Monday, November 5, 2007
After a week of keeping my mind disengaged during awake-time with PacMan and Sudoku online, my current mind-numbing techniques of choice, and nights of poor sleep, I sat down to talk with my doctor this morning and started to cry.
“I don’t usually cry about this, but I’m so scared,” I confessed somewhat apologetically. “What was saving my life is now threatening to kill me.”
“It’s okay. I have a plan.”
I knew she would, of course, but the wait had seemed interminable.
She spoke with the Genta research representatives late last week. They were, in fact, in New York to attend two of her presentations to cancer professionals on this research study. When she told them about my experience they weren’t overly surprised; they knew what to do. My doctor has administered over half the Genasense drug taken by melanoma patients in this country and had never encountered this reaction with “solid tumor”, but they had seen it in a handful of Chronic Lymphocytic Leukemia (CLL) patients in other trials. Their method of dealing with the situation is to “pre-treat” the patient with a high dose of a strong steroid that counteracts and prevents the allergic reaction. When they pre-treat, the patients go on to receive a full week of IV infusion without life-threatening side effects.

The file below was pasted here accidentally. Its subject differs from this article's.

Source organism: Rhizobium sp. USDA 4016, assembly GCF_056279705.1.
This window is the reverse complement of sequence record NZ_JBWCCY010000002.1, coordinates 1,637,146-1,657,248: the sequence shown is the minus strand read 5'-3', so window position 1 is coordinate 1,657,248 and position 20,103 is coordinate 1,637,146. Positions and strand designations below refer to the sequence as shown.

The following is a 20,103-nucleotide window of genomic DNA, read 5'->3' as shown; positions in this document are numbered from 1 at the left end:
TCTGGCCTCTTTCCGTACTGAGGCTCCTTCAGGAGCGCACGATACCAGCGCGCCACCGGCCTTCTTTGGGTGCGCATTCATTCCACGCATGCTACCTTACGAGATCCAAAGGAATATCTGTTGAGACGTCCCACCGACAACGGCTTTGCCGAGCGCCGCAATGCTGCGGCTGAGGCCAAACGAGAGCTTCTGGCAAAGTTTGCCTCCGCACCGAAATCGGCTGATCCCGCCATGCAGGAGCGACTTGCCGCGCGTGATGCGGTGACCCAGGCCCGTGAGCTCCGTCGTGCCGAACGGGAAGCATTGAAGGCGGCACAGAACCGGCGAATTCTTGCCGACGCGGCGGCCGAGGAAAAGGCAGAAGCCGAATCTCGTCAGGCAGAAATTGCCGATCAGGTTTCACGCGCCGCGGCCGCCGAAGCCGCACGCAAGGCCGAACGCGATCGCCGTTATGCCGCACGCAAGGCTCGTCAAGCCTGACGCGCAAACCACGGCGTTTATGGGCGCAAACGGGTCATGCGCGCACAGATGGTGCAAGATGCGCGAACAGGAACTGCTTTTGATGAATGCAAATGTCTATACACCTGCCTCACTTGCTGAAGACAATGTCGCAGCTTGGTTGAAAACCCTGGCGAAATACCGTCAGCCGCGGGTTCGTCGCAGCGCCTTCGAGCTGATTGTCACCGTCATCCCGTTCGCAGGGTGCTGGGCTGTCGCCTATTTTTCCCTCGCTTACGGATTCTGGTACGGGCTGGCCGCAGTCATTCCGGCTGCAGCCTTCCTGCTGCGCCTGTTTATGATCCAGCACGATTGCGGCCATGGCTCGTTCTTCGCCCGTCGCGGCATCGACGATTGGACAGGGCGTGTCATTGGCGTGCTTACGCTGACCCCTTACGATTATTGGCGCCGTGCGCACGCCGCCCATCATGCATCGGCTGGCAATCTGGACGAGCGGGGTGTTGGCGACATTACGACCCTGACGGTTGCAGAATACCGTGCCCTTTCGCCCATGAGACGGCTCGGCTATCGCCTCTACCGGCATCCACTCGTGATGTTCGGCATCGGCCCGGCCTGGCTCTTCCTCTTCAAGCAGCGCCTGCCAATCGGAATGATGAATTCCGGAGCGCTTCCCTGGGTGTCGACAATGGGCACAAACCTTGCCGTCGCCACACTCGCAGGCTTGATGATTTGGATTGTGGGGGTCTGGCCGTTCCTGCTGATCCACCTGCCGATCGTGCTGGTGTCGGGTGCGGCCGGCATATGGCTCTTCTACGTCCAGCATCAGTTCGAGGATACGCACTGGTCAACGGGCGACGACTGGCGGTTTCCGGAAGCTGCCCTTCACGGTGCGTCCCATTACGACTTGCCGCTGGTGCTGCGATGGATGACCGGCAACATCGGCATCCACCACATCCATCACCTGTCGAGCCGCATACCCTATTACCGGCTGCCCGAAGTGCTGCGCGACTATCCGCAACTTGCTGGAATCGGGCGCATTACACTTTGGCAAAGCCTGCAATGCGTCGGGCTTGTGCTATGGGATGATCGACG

I looked at her skeptically. “What if I go home and pass out on my kitchen floor when the steroid wears off?”
“That’s why I want to keep you under observation for a couple of days,” she said. “We’ll start the treatment and then you can go to the hospital for an overnight stay, maybe two nights. If something happens, it will be in the first twenty-four hours. I want you here in the cancer center most of the day, where we know your treatment history, and I want you there after that, so they can monitor your blood pressure and condition.”
Which ruled out staying at my daughter’s apartment.
“This begs the question in my untrained mind. Do I possibly have leukemia?”
“No chance of it,” she said. “The major symptom of that is a very high white blood cell count. We monitor your blood all the time and your counts are normal.”
“It’s a little scary, but I’ll do it if you believe it’s worth a try.”
“The worst case scenario is that it happens again, we have to scrap the Genasense, and we continue with Abraxane and Temodar alone. In your case, there were no live tumors on your last scans, so I’d be pretty comfortable with that option. And if you have to abandon the Genasense, they’ll still keep you in the study,” which means they’d continue to follow my progress, and pay for drugs not covered by insurance.
So she sent me home to pack a bag, and we scheduled Day 1 for tomorrow.